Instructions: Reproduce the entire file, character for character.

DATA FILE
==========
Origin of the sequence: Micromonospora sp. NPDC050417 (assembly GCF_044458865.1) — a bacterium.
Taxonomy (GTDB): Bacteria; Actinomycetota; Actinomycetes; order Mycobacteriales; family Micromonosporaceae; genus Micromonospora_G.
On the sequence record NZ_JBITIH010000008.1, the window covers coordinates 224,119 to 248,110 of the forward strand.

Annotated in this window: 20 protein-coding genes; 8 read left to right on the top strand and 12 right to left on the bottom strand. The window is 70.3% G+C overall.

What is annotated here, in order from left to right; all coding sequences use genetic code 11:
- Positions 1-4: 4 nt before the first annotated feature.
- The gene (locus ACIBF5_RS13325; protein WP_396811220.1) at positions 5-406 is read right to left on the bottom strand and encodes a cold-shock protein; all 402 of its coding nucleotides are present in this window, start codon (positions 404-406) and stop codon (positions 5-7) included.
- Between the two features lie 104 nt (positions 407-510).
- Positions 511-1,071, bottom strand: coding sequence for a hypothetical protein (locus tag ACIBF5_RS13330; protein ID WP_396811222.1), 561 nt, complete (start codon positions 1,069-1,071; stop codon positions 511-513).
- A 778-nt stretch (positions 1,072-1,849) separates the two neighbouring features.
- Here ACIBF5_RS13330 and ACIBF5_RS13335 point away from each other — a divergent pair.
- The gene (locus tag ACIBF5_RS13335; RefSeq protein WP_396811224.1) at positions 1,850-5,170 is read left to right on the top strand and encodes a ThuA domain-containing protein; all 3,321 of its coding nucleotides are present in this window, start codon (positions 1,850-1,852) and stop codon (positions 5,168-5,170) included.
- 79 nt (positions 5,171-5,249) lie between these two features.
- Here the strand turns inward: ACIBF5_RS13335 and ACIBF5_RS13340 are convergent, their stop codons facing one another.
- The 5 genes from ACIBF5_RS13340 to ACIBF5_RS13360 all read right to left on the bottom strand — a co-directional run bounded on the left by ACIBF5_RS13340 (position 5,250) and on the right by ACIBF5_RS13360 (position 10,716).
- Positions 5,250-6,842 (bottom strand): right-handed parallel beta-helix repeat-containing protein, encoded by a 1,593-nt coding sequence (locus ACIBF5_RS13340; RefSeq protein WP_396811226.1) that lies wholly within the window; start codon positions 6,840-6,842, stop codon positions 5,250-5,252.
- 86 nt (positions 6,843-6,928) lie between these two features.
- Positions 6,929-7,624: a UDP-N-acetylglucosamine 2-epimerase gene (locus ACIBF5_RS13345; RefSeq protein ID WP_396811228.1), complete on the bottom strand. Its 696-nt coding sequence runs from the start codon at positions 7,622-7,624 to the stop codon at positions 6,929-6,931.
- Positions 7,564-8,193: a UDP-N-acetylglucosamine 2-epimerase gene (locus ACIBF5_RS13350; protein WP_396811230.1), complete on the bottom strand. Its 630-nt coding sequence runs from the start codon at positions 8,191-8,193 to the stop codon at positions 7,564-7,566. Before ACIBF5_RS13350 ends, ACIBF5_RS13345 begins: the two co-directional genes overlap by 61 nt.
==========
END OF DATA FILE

Origin of the sequence: Micromonospora sp. NPDC050417 (assembly GCF_044458865.1) — a bacterium.
Taxonomy (GTDB): Bacteria; Actinomycetota; Actinomycetes; order Mycobacteriales; family Micromonosporaceae; genus Micromonospora_G.
On the sequence record NZ_JBITIH010000008.1, the window covers coordinates 224,119 to 248,110 of the forward strand.

Annotated in this window: 20 protein-coding genes; 8 read left to right on the top strand and 12 right to left on the bottom strand. The window is 70.3% G+C overall.

What is annotated here, in order from left to right; all coding sequences use genetic code 11:
- Positions 1-4: 4 nt before the first annotated feature.
- The gene (locus ACIBF5_RS13325; protein WP_396811220.1) at positions 5-406 is read right to left on the bottom strand and encodes a cold-shock protein; all 402 of its coding nucleotides are present in this window, start codon (positions 404-406) and stop codon (positions 5-7) included.
- Between the two features lie 104 nt (positions 407-510).
- Positions 511-1,071, bottom strand: coding sequence for a hypothetical protein (locus tag ACIBF5_RS13330; protein ID WP_396811222.1), 561 nt, complete (start codon positions 1,069-1,071; stop codon positions 511-513).
- A 778-nt stretch (positions 1,072-1,849) separates the two neighbouring features.
- Here ACIBF5_RS13330 and ACIBF5_RS13335 point away from each other — a divergent pair.
- The gene (locus tag ACIBF5_RS13335; RefSeq protein WP_396811224.1) at positions 1,850-5,170 is read left to right on the top strand and encodes a ThuA domain-containing protein; all 3,321 of its coding nucleotides are present in this window, start codon (positions 1,850-1,852) and stop codon (positions 5,168-5,170) included.
- 79 nt (positions 5,171-5,249) lie between these two features.
- Here the strand turns inward: ACIBF5_RS13335 and ACIBF5_RS13340 are convergent, their stop codons facing one another.
- The 5 genes from ACIBF5_RS13340 to ACIBF5_RS13360 all read right to left on the bottom strand — a co-directional run bounded on the left by ACIBF5_RS13340 (position 5,250) and on the right by ACIBF5_RS13360 (position 10,716).
- Positions 5,250-6,842 (bottom strand): right-handed parallel beta-helix repeat-containing protein, encoded by a 1,593-nt coding sequence (locus ACIBF5_RS13340; RefSeq protein WP_396811226.1) that lies wholly within the window; start codon positions 6,840-6,842, stop codon positions 5,250-5,252.
- 86 nt (positions 6,843-6,928) lie between these two features.
- Positions 6,929-7,624: a UDP-N-acetylglucosamine 2-epimerase gene (locus ACIBF5_RS13345; RefSeq protein ID WP_396811228.1), complete on the bottom strand. Its 696-nt coding sequence runs from the start codon at positions 7,622-7,624 to the stop codon at positions 6,929-6,931.
- Positions 7,564-8,193: a UDP-N-acetylglucosamine 2-epimerase gene (locus ACIBF5_RS13350; protein WP_396811230.1), complete on the bottom strand. Its 630-nt coding sequence runs from the start codon at positions 8,191-8,193 to the stop codon at positions 7,564-7,566. Before ACIBF5_RS13350 ends, ACIBF5_RS13345 begins: the two co-directional genes overlap by 61 nt.